The second annual Highland Elementary Cardboard Boat Challenge delighted fans Thursday at Highland Community Park.
The challenge was to the entire fifth grade class: Build a working boat out of cardboard, duct tape and teamwork.
Spectators cheered on as boats were rowed to victory or sunk in defeat. The project combined math and science with reading, language arts and social studies. The teams were to design, construct and row their ship on a timed course, in the pond at Highland Park. Standing by to lend a helping hand were members of the Big Walnut Joint Fire Department, who made sure the water event was safe for the students.
After two weeks of preparation, calculation and collaboration, students were then given one week to construct their boat.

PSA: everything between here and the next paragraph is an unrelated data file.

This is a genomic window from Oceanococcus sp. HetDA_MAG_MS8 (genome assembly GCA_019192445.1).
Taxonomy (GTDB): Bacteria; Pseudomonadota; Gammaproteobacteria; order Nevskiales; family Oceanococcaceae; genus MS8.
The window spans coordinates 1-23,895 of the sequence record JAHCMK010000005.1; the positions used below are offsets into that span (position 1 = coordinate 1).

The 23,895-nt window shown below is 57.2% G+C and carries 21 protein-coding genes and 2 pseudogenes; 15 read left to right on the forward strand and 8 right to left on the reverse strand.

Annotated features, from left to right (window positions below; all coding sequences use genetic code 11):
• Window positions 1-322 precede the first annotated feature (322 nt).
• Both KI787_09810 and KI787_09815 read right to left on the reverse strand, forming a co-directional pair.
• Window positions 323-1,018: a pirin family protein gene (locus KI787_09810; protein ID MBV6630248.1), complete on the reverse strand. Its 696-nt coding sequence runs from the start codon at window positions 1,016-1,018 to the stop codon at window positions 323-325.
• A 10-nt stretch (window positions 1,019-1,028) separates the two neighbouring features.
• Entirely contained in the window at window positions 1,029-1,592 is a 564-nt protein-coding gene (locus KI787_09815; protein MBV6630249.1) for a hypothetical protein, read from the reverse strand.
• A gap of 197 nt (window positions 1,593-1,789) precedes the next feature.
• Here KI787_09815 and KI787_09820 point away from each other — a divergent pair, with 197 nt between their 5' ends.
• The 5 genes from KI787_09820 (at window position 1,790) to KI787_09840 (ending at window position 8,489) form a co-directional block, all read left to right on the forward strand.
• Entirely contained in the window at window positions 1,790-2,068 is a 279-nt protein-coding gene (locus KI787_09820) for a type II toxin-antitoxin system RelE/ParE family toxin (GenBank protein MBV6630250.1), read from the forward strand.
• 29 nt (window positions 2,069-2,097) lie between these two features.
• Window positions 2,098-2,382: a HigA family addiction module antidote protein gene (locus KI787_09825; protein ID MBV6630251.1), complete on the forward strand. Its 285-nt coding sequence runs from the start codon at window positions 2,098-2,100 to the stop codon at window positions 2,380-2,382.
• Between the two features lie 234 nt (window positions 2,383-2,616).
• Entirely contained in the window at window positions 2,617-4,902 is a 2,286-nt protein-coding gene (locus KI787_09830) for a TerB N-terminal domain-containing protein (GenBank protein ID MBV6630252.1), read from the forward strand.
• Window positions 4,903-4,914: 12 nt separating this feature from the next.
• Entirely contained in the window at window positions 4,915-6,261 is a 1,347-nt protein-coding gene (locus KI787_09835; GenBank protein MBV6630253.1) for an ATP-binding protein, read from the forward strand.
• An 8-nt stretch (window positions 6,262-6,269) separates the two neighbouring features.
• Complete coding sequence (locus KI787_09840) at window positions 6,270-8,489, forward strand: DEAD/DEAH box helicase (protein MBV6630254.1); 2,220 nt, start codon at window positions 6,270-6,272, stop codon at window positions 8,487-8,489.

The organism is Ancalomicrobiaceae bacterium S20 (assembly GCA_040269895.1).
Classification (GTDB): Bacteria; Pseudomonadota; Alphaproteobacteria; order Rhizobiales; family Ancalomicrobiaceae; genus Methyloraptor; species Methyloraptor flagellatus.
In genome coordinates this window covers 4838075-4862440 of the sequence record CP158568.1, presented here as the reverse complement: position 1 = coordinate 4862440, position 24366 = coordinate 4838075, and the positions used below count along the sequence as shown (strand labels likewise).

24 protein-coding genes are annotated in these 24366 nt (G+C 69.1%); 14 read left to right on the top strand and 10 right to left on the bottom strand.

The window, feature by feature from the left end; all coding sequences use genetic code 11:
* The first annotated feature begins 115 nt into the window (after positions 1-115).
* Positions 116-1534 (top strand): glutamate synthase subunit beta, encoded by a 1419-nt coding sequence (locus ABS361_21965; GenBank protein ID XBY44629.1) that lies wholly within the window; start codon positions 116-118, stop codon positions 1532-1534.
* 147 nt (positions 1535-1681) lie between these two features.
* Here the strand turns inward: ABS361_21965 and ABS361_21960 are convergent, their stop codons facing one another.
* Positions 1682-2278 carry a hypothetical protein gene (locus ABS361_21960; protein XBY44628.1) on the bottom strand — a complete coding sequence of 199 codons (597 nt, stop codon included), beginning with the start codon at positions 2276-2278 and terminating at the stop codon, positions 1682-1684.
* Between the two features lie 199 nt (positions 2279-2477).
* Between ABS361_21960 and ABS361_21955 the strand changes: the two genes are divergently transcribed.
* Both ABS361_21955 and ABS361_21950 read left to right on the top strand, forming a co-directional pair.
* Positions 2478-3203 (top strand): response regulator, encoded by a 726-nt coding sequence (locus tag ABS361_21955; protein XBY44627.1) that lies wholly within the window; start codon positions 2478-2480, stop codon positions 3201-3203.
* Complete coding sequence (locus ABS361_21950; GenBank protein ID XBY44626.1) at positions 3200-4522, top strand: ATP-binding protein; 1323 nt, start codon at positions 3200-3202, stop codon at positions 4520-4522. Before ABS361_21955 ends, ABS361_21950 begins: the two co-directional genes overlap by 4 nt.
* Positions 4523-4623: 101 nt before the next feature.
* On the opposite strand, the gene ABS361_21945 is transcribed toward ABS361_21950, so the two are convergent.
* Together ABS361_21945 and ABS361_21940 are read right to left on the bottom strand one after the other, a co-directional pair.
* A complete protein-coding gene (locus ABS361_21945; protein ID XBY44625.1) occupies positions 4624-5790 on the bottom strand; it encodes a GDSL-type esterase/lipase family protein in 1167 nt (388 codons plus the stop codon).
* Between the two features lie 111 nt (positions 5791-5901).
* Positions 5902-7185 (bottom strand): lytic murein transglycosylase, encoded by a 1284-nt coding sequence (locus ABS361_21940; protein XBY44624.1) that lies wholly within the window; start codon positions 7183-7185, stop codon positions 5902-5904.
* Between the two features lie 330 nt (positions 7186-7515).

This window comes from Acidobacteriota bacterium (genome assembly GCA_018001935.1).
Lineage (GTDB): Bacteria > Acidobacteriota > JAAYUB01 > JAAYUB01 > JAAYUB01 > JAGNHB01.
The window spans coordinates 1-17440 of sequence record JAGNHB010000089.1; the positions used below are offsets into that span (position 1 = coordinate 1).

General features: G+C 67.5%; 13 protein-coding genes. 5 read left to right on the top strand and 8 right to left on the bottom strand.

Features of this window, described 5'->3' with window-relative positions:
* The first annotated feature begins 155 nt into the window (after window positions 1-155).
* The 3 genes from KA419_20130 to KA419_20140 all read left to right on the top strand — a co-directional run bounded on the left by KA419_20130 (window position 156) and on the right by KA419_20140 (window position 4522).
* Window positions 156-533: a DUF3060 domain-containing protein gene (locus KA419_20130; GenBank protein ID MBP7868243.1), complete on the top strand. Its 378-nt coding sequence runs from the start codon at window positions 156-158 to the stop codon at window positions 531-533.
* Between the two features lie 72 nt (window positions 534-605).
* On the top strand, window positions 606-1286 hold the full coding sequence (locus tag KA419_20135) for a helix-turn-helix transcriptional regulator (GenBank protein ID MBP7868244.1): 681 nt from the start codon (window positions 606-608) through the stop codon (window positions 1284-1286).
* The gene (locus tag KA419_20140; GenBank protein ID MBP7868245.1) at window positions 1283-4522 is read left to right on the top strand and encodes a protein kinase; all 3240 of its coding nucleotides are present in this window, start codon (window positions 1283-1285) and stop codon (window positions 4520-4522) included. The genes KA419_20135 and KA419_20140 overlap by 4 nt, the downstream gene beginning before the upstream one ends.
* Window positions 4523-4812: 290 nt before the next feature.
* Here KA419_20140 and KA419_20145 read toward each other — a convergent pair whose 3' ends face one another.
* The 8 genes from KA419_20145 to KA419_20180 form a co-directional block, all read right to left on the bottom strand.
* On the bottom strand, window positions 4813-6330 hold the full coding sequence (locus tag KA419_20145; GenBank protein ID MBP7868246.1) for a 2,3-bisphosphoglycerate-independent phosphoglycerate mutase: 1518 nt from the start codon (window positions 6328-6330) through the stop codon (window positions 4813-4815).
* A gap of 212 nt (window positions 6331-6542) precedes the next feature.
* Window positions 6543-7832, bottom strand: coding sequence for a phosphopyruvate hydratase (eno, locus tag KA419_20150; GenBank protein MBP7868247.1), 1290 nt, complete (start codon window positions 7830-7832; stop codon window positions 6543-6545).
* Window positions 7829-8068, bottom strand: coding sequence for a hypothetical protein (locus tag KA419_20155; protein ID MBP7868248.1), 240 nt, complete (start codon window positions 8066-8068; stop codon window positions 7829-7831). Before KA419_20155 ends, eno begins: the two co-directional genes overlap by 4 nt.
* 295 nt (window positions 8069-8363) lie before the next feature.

Each of the 40 vessels was handmade with cardboard donated from International Paper of Delaware and decorated with unique designs.
When asked what was learned through this exciting exercise, Highland staff consistently stated that this was more than math and science; this was bringing the kids together to experience a sense of community, to solve problems and work toward a common goal through teamwork.
The lengthy process of boat building will hopefully lead to the cooperation skills kids will need as they move on to the choppy waters of middle school next year. Leading by example, Highland worked with the ODNR, Highland Park, BWJFD and local business to bring education to life for an entire school to enjoy in this fun, aquatic event.
Asked the same question of merit, answer given by fifth grader-Ethan Peoples, was a slightly more practical approach to the entire lesson, “Too much weight puts it under water.”
Fans line the bridge at Highland Park.
Dylan Stryker and Alyson Howard row toward victory
Manuel Parsley waits to dock his vessel.